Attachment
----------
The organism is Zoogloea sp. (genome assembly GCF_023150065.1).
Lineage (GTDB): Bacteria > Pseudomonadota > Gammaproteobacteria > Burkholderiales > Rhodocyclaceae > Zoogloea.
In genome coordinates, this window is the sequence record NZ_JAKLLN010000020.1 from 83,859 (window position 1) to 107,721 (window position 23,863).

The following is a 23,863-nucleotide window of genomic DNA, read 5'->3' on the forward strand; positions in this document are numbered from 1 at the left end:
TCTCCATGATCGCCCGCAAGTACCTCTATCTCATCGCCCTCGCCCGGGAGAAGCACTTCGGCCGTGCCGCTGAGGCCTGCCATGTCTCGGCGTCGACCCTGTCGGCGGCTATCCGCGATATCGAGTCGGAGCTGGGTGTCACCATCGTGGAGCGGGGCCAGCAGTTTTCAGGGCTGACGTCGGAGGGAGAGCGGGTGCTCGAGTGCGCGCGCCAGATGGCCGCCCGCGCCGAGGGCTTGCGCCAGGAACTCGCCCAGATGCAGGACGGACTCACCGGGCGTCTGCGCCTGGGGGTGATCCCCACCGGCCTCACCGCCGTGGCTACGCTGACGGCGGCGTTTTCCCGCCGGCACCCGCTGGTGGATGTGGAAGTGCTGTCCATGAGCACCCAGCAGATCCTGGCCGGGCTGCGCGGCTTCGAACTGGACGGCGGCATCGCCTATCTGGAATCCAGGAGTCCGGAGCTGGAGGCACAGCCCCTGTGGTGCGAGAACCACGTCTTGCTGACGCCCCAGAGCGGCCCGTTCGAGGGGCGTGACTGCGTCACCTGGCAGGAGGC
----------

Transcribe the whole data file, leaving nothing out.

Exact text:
The organism is Zoogloea sp. (genome assembly GCF_023150065.1).
Lineage (GTDB): Bacteria > Pseudomonadota > Gammaproteobacteria > Burkholderiales > Rhodocyclaceae > Zoogloea.
In genome coordinates, this window is the sequence record NZ_JAKLLN010000020.1 from 83,859 (window position 1) to 107,721 (window position 23,863).

The following is a 23,863-nucleotide window of genomic DNA, read 5'->3' on the forward strand; positions in this document are numbered from 1 at the left end:
TCTCCATGATCGCCCGCAAGTACCTCTATCTCATCGCCCTCGCCCGGGAGAAGCACTTCGGCCGTGCCGCTGAGGCCTGCCATGTCTCGGCGTCGACCCTGTCGGCGGCTATCCGCGATATCGAGTCGGAGCTGGGTGTCACCATCGTGGAGCGGGGCCAGCAGTTTTCAGGGCTGACGTCGGAGGGAGAGCGGGTGCTCGAGTGCGCGCGCCAGATGGCCGCCCGCGCCGAGGGCTTGCGCCAGGAACTCGCCCAGATGCAGGACGGACTCACCGGGCGTCTGCGCCTGGGGGTGATCCCCACCGGCCTCACCGCCGTGGCTACGCTGACGGCGGCGTTTTCCCGCCGGCACCCGCTGGTGGATGTGGAAGTGCTGTCCATGAGCACCCAGCAGATCCTGGCCGGGCTGCGCGGCTTCGAACTGGACGGCGGCATCGCCTATCTGGAATCCAGGAGTCCGGAGCTGGAGGCACAGCCCCTGTGGTGCGAGAACCACGTCTTGCTGACGCCCCAGAGCGGCCCGTTCGAGGGGCGTGACTGCGTCACCTGGCAGGAGGC